Forum for Science, Industry and Business

Sponsored by:     3M 
Search our Site:

 

Drought makes Borneo’s trees flower at the same time

22.05.2013
A drought period causes the trees in Borneo’s tropical forests to flower at the same time.

Evolutionary biologists from the University of Zurich have identified two genes that indicate when the plants are about to flower. By monitoring these genes specifically, scientists are better able to predict when mass flowering will occur. This means that plant seeds can be collected in a targeted manner and used for reforestation.


The study species, Shorea beccariana
Picture: UZH


Community-level mass flowering (general flowering) in the Lambir Hills National Park in Borneo 2009 (Malaysia).
Picture: UZH

Tropical plants flower at supra-annual irregular intervals. In addition, mass flowering is typical for the tropical forests in Borneo and elsewhere, where hundreds of different plant timber species from the Dipterocarpaceae family flower synchronously. This phenomenon is all the more puzzling because both temperature and day length are relatively constant all year round due to geographical proximity to the equator. Up to now it was supposed that several weeks of drought may trigger mass flowering in Borneo's forests. However, no empirical data and genetic analyses were available.

An international research team headed up by evolutionary biologists at the University of Zurich has now identified two genes responsible for the flowering of a tropical deciduous tree species Shorea beccariana. After drought periods, the two genes SbFT and SbSVP undergo dramatic transcriptional changes directly before flowering. The researchers can also confirm the flowering functions of these two genes using transgenic Arabidopsis thaliana plants.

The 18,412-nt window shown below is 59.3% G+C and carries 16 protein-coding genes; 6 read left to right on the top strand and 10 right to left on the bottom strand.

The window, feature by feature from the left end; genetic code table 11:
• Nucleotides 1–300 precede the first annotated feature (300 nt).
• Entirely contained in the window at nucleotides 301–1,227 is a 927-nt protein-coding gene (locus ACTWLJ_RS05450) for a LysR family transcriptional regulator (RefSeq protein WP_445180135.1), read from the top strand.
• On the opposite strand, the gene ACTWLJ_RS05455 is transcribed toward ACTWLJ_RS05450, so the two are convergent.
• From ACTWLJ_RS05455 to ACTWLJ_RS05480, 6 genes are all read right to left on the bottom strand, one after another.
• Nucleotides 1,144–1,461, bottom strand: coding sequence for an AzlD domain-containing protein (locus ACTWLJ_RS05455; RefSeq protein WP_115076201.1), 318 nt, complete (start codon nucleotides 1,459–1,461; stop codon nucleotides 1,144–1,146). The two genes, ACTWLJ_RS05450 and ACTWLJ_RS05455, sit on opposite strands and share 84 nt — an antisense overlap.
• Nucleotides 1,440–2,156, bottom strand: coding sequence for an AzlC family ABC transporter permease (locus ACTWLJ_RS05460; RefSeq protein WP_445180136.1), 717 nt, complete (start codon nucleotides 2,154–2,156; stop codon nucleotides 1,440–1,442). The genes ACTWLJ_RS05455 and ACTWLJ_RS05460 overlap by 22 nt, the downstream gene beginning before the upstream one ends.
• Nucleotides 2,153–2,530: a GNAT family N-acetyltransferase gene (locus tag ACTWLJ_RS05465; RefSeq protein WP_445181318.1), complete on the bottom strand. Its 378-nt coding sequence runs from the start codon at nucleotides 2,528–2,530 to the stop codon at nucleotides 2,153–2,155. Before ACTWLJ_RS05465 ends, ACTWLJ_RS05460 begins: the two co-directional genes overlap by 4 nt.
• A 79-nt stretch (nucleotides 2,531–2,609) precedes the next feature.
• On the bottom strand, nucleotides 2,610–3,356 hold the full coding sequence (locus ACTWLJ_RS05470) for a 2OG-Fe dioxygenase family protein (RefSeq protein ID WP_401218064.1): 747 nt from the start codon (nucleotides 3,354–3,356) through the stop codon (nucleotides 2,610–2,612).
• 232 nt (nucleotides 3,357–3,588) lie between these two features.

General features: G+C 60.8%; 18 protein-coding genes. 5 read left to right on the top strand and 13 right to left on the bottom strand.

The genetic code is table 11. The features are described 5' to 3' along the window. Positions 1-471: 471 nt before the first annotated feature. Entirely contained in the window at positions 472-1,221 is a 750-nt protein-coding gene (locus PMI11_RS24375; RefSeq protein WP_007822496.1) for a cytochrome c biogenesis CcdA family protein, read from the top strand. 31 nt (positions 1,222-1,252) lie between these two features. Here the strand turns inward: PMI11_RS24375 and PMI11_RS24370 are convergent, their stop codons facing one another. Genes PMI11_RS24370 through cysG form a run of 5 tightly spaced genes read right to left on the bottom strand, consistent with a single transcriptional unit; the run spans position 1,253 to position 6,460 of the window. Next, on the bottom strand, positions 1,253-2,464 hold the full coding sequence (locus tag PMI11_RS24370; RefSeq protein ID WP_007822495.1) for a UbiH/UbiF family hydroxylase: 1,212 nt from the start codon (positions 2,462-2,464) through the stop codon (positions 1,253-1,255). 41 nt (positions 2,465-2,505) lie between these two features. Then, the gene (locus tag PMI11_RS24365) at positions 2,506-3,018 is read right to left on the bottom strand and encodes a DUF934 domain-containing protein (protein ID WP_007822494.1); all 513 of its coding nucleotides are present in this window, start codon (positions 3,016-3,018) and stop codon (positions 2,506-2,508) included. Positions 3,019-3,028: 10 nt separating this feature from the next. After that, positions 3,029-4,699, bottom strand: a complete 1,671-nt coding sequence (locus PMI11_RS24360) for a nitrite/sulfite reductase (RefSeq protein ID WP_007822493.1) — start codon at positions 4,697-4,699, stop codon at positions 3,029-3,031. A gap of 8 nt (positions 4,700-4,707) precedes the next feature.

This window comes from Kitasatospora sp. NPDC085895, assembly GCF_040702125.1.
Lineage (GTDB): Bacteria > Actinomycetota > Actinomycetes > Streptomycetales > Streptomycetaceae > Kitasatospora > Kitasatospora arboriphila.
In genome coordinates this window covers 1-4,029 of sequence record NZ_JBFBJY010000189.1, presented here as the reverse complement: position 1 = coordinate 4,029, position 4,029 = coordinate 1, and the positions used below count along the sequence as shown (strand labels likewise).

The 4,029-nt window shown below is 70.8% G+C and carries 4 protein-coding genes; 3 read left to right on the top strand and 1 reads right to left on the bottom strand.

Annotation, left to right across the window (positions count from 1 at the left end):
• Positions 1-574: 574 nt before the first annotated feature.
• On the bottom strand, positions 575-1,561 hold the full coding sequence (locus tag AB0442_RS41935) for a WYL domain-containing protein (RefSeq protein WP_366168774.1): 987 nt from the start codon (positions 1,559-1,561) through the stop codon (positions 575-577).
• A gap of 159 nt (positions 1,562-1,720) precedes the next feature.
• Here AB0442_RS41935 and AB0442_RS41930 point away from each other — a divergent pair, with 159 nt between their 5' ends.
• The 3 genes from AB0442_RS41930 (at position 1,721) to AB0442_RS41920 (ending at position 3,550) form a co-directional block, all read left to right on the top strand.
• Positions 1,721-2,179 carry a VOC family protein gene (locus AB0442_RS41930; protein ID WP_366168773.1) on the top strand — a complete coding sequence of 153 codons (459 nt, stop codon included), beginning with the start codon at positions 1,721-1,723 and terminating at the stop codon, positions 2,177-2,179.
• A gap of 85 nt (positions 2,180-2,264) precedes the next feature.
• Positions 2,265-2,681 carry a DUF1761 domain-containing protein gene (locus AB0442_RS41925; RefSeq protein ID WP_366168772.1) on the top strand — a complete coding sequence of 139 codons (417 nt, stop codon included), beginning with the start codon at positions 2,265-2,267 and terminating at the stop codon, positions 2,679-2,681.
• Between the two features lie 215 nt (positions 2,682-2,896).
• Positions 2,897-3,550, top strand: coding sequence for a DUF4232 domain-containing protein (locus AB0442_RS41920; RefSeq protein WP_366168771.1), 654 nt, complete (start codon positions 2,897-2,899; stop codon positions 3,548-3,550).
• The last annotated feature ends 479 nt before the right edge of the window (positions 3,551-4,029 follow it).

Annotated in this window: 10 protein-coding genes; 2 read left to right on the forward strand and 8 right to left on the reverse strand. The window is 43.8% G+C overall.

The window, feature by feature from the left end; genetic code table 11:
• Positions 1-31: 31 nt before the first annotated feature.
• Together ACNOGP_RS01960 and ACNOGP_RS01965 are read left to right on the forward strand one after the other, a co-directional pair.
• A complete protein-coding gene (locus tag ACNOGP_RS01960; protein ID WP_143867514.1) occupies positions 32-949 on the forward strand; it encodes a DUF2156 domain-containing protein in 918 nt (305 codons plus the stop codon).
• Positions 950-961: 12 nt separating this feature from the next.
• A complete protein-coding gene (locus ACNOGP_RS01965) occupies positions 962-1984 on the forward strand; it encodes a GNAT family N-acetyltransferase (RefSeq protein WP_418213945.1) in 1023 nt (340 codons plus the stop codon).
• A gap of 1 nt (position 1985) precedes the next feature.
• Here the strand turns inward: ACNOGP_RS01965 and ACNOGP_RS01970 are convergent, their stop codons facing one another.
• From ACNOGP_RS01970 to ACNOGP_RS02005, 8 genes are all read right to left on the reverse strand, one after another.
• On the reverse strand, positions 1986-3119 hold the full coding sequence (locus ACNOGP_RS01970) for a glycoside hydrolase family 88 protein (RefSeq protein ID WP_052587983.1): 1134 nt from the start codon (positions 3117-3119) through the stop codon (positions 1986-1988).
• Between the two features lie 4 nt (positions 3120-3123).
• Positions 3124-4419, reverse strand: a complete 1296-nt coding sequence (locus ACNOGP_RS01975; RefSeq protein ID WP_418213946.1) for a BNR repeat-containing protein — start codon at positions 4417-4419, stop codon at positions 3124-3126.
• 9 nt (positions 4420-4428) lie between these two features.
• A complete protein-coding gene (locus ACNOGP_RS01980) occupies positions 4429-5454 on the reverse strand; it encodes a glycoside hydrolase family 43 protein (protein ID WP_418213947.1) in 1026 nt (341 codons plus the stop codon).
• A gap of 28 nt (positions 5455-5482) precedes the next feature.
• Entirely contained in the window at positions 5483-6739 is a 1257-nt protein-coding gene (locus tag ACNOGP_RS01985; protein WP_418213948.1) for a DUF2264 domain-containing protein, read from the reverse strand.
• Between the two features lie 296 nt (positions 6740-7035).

85-meter canopy crane necessary for sample collection
The PhD student Masaki Kobayashi, his supervisor Professor Kentaro Shimizu and their Malaysian, Taiwanese and Japanese colleagues collected multiple buds from a single Shorea beccariana tree shortly before the start of flowering. “Given the fact that Shorea is a giant tree, having its crown at 40 meters of height, this sample collection was not easy at all”, says Shimizu. Only with the help of an 85m high canopy crane were they able to collect samples at six different time points over a two-year period. Next, they analyzed the sample material using a next-generation sequencing procedure, which was initially developed for human genome and disease research. In this way, Kobayashi and Shimizu identified 98 genes that are associated with the flowering of the plant ­– including the genes SbFT and SbSVP, which showed transcriptional changes after a drought period and directly before flowering. The scientists then combined their genetic results with the meteorological data of the region. Kobayashi concludes that «Flowering in Shorea beccariana is triggered by a four-week drought in combination with elevated sucrose levels.»
Toward prediction of mass flowering
Climate change will affect the frequency of drought periods and is thus predicted to affect also the frequency of mass flowering. Environmental protection and restoration of the forests have so far been severely hindered by the irregularity of the mass flowering intervals, which are thus difficult to predict. It was never possible to know when the seeds needed could be collected. The genes that have been identified now indicate when mass flowering is about to happen. «Successively monitoring of gene activity can help predict when mass flowering will take place», explains Kobayashi. This will make it possible to coordinate the collection of seeds and improve biodiversity and conservation programs substantially. Kentaro Shimizu and his colleagues will continue to explore these interactions in the newly created University Research Priority Program «Global Change and Biodiversity» at the University of Zurich.

The research was supported by the University Research Priority Programs in Global Changes and Biodiversity, in Systems Biology / Functional Genomics, and SystemsX.ch.

Literature: